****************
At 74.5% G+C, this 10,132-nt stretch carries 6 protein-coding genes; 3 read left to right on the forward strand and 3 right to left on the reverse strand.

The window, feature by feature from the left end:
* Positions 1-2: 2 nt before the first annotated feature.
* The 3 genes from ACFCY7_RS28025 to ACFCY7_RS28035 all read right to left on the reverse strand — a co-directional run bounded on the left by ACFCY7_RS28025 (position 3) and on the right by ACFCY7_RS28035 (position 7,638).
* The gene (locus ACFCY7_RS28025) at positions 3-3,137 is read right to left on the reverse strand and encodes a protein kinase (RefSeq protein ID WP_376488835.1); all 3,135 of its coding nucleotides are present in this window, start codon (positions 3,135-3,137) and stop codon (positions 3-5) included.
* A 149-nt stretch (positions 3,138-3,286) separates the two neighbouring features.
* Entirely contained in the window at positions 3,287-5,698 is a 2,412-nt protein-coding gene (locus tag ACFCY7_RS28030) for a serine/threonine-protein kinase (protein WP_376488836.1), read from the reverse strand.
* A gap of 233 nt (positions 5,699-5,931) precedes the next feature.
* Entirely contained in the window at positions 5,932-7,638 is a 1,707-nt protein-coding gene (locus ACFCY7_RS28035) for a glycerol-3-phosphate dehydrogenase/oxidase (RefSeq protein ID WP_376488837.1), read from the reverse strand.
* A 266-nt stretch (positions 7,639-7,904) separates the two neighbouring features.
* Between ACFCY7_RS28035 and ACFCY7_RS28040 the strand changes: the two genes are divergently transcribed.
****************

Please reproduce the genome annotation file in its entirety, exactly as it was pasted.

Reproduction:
At 74.5% G+C, this 10,132-nt stretch carries 6 protein-coding genes; 3 read left to right on the forward strand and 3 right to left on the reverse strand.

The window, feature by feature from the left end:
* Positions 1-2: 2 nt before the first annotated feature.
* The 3 genes from ACFCY7_RS28025 to ACFCY7_RS28035 all read right to left on the reverse strand — a co-directional run bounded on the left by ACFCY7_RS28025 (position 3) and on the right by ACFCY7_RS28035 (position 7,638).
* The gene (locus ACFCY7_RS28025) at positions 3-3,137 is read right to left on the reverse strand and encodes a protein kinase (RefSeq protein ID WP_376488835.1); all 3,135 of its coding nucleotides are present in this window, start codon (positions 3,135-3,137) and stop codon (positions 3-5) included.
* A 149-nt stretch (positions 3,138-3,286) separates the two neighbouring features.
* Entirely contained in the window at positions 3,287-5,698 is a 2,412-nt protein-coding gene (locus tag ACFCY7_RS28030) for a serine/threonine-protein kinase (protein WP_376488836.1), read from the reverse strand.
* A gap of 233 nt (positions 5,699-5,931) precedes the next feature.
* Entirely contained in the window at positions 5,932-7,638 is a 1,707-nt protein-coding gene (locus ACFCY7_RS28035) for a glycerol-3-phosphate dehydrogenase/oxidase (RefSeq protein ID WP_376488837.1), read from the reverse strand.
* A 266-nt stretch (positions 7,639-7,904) separates the two neighbouring features.
* Between ACFCY7_RS28035 and ACFCY7_RS28040 the strand changes: the two genes are divergently transcribed.